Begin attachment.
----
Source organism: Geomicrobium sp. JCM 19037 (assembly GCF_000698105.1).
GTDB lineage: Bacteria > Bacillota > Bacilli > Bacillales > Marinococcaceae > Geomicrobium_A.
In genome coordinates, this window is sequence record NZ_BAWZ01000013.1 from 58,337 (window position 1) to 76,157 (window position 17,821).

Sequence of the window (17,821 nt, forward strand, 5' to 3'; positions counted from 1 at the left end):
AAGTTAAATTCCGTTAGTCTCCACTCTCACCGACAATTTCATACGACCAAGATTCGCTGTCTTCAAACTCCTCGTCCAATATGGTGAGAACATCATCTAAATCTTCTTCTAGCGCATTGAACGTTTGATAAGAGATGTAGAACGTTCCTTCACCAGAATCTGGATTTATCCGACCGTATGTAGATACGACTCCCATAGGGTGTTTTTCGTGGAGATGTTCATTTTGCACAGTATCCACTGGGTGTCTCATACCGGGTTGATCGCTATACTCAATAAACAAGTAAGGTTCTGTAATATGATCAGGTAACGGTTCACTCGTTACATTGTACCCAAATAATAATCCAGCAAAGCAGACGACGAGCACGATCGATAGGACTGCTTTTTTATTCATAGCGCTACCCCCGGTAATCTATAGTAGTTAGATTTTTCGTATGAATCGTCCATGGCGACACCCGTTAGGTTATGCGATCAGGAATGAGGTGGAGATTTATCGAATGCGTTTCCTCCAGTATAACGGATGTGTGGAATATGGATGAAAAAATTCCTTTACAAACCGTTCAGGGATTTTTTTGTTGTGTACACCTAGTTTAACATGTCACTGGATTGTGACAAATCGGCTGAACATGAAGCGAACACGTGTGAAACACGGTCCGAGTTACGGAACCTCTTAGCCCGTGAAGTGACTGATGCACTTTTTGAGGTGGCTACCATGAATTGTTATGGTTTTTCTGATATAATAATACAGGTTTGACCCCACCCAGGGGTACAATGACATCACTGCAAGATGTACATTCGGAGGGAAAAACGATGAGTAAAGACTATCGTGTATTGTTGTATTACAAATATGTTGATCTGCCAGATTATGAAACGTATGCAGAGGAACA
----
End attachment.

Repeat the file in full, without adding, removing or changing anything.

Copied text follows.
Source organism: Geomicrobium sp. JCM 19037 (assembly GCF_000698105.1).
GTDB lineage: Bacteria > Bacillota > Bacilli > Bacillales > Marinococcaceae > Geomicrobium_A.
In genome coordinates, this window is sequence record NZ_BAWZ01000013.1 from 58,337 (window position 1) to 76,157 (window position 17,821).

Sequence of the window (17,821 nt, forward strand, 5' to 3'; positions counted from 1 at the left end):
AAGTTAAATTCCGTTAGTCTCCACTCTCACCGACAATTTCATACGACCAAGATTCGCTGTCTTCAAACTCCTCGTCCAATATGGTGAGAACATCATCTAAATCTTCTTCTAGCGCATTGAACGTTTGATAAGAGATGTAGAACGTTCCTTCACCAGAATCTGGATTTATCCGACCGTATGTAGATACGACTCCCATAGGGTGTTTTTCGTGGAGATGTTCATTTTGCACAGTATCCACTGGGTGTCTCATACCGGGTTGATCGCTATACTCAATAAACAAGTAAGGTTCTGTAATATGATCAGGTAACGGTTCACTCGTTACATTGTACCCAAATAATAATCCAGCAAAGCAGACGACGAGCACGATCGATAGGACTGCTTTTTTATTCATAGCGCTACCCCCGGTAATCTATAGTAGTTAGATTTTTCGTATGAATCGTCCATGGCGACACCCGTTAGGTTATGCGATCAGGAATGAGGTGGAGATTTATCGAATGCGTTTCCTCCAGTATAACGGATGTGTGGAATATGGATGAAAAAATTCCTTTACAAACCGTTCAGGGATTTTTTTGTTGTGTACACCTAGTTTAACATGTCACTGGATTGTGACAAATCGGCTGAACATGAAGCGAACACGTGTGAAACACGGTCCGAGTTACGGAACCTCTTAGCCCGTGAAGTGACTGATGCACTTTTTGAGGTGGCTACCATGAATTGTTATGGTTTTTCTGATATAATAATACAGGTTTGACCCCACCCAGGGGTACAATGACATCACTGCAAGATGTACATTCGGAGGGAAAAACGATGAGTAAAGACTATCGTGTATTGTTGTATTACAAATATGTTGATCTGCCAGATTATGAAACGTATGCAGAGGAACA